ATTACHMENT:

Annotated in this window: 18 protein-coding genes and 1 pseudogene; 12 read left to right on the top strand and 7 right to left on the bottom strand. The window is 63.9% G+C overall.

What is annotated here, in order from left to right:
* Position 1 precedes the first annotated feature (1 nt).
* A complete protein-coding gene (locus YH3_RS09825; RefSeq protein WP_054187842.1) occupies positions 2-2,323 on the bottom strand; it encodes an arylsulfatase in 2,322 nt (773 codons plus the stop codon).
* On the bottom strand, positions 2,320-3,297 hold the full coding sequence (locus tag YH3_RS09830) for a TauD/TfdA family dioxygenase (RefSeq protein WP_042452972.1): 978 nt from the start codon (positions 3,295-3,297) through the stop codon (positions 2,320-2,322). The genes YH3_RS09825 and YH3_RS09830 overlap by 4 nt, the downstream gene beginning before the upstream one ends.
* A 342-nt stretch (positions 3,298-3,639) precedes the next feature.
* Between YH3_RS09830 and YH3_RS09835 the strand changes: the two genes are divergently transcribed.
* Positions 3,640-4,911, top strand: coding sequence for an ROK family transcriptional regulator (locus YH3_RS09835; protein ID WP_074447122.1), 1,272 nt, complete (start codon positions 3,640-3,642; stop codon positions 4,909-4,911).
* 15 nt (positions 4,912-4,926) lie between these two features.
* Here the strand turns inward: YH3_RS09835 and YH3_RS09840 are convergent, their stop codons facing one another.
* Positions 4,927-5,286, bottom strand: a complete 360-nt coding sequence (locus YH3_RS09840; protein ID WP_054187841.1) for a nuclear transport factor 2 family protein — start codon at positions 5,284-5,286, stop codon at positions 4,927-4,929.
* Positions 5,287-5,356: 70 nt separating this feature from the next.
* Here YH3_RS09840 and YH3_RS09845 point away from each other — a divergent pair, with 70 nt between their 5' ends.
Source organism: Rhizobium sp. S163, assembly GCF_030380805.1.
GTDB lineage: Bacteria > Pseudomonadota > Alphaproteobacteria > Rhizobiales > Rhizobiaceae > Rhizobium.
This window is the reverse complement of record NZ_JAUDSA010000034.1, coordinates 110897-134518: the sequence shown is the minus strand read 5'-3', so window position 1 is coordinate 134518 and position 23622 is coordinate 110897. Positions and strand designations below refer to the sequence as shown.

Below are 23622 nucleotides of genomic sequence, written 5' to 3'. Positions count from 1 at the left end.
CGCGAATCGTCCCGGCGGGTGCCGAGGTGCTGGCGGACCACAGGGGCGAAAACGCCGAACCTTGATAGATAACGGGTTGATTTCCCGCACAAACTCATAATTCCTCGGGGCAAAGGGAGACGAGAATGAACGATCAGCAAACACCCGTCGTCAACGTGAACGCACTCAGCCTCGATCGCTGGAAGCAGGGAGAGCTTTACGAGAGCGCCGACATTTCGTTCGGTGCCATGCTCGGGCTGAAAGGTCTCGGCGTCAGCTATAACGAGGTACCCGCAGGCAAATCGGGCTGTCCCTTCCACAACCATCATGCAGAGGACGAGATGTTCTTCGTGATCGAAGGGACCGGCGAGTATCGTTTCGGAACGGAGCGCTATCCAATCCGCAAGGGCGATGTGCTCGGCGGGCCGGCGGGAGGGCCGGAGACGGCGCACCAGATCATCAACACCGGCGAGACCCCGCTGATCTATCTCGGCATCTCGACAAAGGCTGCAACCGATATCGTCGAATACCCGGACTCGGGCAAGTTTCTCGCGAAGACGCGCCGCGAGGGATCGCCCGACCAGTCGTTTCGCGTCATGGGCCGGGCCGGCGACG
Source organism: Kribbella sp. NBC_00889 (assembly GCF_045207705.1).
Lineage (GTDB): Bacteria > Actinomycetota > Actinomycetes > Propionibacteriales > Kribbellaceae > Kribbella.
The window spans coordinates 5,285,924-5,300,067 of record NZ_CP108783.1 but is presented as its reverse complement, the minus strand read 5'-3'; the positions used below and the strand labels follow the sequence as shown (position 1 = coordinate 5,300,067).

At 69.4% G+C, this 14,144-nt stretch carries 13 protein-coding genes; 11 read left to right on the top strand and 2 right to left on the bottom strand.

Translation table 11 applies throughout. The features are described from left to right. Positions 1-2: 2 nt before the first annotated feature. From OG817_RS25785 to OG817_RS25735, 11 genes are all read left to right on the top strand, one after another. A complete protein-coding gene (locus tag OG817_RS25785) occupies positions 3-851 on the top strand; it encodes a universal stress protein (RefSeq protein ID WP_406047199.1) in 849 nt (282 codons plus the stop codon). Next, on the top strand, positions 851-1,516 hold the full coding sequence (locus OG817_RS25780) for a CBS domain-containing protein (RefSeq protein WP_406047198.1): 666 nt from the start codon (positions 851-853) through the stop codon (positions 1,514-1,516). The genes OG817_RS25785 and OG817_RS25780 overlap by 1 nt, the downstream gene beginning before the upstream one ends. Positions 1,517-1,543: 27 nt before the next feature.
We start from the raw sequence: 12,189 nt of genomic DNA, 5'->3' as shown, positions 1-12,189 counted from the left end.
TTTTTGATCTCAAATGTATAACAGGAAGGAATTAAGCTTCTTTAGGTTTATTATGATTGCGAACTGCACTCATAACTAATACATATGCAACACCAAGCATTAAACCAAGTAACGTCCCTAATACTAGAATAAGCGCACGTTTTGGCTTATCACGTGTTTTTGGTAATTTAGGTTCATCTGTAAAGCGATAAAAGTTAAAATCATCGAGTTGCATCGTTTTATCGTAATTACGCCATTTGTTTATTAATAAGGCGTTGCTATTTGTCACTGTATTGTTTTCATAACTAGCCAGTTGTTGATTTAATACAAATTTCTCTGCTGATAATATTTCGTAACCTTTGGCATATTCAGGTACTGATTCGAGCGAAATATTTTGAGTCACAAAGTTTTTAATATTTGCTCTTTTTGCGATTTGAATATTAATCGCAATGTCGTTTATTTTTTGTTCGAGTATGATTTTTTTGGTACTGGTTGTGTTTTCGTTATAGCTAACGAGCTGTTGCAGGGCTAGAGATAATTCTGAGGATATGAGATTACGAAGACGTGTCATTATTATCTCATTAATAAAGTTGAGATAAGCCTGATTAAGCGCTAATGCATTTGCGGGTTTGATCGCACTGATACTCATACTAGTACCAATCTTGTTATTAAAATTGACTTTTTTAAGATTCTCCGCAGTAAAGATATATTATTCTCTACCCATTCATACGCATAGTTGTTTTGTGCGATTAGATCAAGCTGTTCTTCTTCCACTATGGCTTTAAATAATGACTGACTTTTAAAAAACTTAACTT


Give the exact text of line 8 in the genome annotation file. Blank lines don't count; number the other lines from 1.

* Positions 3,640-4,911, top strand: coding sequence for an ROK family transcriptional regulator (locus YH3_RS09835; protein ID WP_074447122.1), 1,272 nt, complete (start codon positions 3,640-3,642; stop codon positions 4,909-4,911).